You may be able to spray your house with solar power dust composed of colloidal quantum dots soon
Despite the Koch Brother’s best efforts to kill solar, solar power is the future of the grid—just not in its present form, massive solar panels, which are expensive to set up, hard to maintain, hard to clean and generally rough on their environment if installed in huge banks. While they do eventually pay off their investment, by feeding excess power back into the grid instead of taking it, which can be monetized, they’re also unwieldy.
Luckily, paper-thin solar is coming—a truly disruptive technology that may completely change how we get power, making electricity cheap and plentiful without having to rely on coal or nuclear. And now there’s and even newer candidate: spray solar, composed of colloidal quantum dots (the same technology that will eventually help create quantum computers, and which may even be produceable by bacteria).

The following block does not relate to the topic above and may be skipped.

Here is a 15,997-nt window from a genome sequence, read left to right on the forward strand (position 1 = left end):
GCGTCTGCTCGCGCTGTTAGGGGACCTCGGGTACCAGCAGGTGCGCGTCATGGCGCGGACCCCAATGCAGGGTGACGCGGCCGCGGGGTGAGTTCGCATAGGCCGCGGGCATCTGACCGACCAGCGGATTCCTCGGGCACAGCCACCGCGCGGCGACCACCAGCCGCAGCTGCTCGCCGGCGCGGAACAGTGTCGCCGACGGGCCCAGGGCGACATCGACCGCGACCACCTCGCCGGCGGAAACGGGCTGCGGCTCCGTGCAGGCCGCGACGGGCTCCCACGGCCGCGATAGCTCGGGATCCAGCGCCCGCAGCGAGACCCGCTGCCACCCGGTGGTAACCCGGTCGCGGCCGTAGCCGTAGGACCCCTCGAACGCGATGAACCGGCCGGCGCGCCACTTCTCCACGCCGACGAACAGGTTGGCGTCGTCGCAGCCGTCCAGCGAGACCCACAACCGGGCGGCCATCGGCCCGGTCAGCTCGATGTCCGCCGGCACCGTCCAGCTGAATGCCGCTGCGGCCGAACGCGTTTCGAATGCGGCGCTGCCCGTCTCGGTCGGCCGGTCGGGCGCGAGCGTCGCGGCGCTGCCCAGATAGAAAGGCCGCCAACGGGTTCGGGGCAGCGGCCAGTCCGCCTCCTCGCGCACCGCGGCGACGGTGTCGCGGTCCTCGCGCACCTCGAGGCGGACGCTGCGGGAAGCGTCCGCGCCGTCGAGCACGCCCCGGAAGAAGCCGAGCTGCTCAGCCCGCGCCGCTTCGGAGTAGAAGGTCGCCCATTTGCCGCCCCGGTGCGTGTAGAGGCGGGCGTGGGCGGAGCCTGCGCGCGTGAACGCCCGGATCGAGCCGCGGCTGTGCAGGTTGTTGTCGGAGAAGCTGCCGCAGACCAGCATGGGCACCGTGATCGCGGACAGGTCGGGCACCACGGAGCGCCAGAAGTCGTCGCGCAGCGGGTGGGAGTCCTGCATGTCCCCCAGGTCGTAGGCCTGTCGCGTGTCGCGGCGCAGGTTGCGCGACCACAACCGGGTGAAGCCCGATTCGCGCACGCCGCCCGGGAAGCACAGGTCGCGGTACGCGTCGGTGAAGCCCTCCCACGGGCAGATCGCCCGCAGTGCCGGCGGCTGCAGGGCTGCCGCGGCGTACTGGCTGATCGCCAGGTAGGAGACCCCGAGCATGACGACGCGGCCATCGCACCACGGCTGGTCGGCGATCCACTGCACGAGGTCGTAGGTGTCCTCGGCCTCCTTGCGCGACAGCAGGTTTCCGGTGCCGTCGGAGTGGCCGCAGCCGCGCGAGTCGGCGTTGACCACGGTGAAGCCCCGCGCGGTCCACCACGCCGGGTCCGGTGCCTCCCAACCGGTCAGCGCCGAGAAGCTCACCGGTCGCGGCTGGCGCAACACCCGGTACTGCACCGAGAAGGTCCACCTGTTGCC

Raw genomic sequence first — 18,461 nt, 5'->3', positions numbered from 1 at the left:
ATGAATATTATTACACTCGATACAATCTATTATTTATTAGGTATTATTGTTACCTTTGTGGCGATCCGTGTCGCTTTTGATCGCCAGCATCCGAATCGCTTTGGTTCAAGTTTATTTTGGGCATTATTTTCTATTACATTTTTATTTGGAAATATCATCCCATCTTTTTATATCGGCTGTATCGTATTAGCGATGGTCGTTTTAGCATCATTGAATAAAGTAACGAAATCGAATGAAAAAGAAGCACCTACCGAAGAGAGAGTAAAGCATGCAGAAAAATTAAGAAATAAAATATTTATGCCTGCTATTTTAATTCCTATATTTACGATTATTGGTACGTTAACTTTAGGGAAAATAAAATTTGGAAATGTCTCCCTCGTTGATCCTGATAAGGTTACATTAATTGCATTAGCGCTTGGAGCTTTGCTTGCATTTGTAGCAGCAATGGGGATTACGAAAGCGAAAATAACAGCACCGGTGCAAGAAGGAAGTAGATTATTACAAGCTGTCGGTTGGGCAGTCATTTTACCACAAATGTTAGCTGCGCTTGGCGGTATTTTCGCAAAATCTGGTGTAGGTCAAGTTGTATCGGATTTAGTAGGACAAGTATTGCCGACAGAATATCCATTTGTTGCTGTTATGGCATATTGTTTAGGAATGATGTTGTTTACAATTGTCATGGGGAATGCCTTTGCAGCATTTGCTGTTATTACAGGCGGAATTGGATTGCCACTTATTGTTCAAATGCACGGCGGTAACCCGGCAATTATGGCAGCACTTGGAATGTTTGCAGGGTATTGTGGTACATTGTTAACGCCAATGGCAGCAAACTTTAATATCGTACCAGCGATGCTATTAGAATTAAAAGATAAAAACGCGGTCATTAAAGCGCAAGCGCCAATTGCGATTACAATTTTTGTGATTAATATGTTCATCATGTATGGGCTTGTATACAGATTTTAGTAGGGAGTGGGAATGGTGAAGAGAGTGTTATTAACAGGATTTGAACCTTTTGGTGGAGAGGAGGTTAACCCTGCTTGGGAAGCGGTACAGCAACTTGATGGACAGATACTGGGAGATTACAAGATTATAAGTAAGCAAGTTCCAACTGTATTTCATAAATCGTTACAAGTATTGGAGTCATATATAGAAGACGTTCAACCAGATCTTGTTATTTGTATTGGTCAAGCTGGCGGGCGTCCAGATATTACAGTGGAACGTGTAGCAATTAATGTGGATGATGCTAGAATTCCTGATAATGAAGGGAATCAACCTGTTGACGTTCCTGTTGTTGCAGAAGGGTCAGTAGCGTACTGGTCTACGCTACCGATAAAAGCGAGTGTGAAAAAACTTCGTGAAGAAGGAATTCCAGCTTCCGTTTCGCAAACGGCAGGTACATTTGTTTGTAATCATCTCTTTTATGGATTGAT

Kramer and colleagues have just invented a new way to spray solar cells onto flexible surfaces using miniscule light-sensitive materials known as colloidal quantum dots (CQDs)—a major step toward making spray-on solar cells easy and cheap to manufacture.
“My dream is that one day you’ll have two technicians with Ghostbusters backpacks come to your house and spray your roof,” says Kramer, a post-doctoral fellow with The Edward S. Rogers Sr. Department of Electrical & Computer Engineering at the University of Toronto and IBM Canada’s Research and Development Centre.
Solar-sensitive CQDs printed onto a flexible film could be used to coat all kinds of weirdly shaped surfaces, from patio furniture to an airplane’s wing. A surface the size of your car’s roof wrapped with CQD-coated film would produce enough energy to power three 100-Watt light bulbs—or 24 compact fluorescents.
If this technology is indeed feasible and could be cheaply produced (for instance by bacteria production), we may be looking at a truly post-scarcity future, at least when it comes to electricity.